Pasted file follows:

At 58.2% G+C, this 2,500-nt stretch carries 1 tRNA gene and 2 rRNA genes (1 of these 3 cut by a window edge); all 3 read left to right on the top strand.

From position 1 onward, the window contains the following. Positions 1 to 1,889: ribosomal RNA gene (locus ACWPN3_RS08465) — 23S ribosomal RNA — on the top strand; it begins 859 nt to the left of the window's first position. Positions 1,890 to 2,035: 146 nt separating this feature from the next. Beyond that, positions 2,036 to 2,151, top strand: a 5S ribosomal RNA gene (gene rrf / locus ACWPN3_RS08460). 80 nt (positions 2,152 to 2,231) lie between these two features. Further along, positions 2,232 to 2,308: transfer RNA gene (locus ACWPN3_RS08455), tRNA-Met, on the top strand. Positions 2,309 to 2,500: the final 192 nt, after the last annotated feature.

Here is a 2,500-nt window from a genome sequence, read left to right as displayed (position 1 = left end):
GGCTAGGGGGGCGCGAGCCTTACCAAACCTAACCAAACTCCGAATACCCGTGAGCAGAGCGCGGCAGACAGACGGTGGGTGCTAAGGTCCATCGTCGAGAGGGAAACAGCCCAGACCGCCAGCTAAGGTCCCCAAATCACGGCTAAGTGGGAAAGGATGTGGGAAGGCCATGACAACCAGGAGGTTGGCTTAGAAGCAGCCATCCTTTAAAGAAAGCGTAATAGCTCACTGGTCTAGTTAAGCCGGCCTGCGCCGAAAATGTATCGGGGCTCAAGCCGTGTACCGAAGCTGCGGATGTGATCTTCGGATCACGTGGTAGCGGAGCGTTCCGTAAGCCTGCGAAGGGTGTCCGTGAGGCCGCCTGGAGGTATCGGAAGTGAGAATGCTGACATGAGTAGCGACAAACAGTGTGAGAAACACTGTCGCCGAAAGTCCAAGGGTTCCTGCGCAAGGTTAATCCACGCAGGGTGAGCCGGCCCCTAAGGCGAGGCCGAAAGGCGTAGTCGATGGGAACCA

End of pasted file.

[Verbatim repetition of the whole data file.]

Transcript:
At 58.2% G+C, this 2,500-nt stretch carries 1 tRNA gene and 2 rRNA genes (1 of these 3 cut by a window edge); all 3 read left to right on the top strand.

From position 1 onward, the window contains the following. Positions 1 to 1,889: ribosomal RNA gene (locus ACWPN3_RS08465) — 23S ribosomal RNA — on the top strand; it begins 859 nt to the left of the window's first position. Positions 1,890 to 2,035: 146 nt separating this feature from the next. Beyond that, positions 2,036 to 2,151, top strand: a 5S ribosomal RNA gene (gene rrf / locus ACWPN3_RS08460). 80 nt (positions 2,152 to 2,231) lie between these two features. Further along, positions 2,232 to 2,308: transfer RNA gene (locus ACWPN3_RS08455), tRNA-Met, on the top strand. Positions 2,309 to 2,500: the final 192 nt, after the last annotated feature.

Here is a 2,500-nt window from a genome sequence, read left to right as displayed (position 1 = left end):
GGCTAGGGGGGCGCGAGCCTTACCAAACCTAACCAAACTCCGAATACCCGTGAGCAGAGCGCGGCAGACAGACGGTGGGTGCTAAGGTCCATCGTCGAGAGGGAAACAGCCCAGACCGCCAGCTAAGGTCCCCAAATCACGGCTAAGTGGGAAAGGATGTGGGAAGGCCATGACAACCAGGAGGTTGGCTTAGAAGCAGCCATCCTTTAAAGAAAGCGTAATAGCTCACTGGTCTAGTTAAGCCGGCCTGCGCCGAAAATGTATCGGGGCTCAAGCCGTGTACCGAAGCTGCGGATGTGATCTTCGGATCACGTGGTAGCGGAGCGTTCCGTAAGCCTGCGAAGGGTGTCCGTGAGGCCGCCTGGAGGTATCGGAAGTGAGAATGCTGACATGAGTAGCGACAAACAGTGTGAGAAACACTGTCGCCGAAAGTCCAAGGGTTCCTGCGCAAGGTTAATCCACGCAGGGTGAGCCGGCCCCTAAGGCGAGGCCGAAAGGCGTAGTCGATGGGAACCA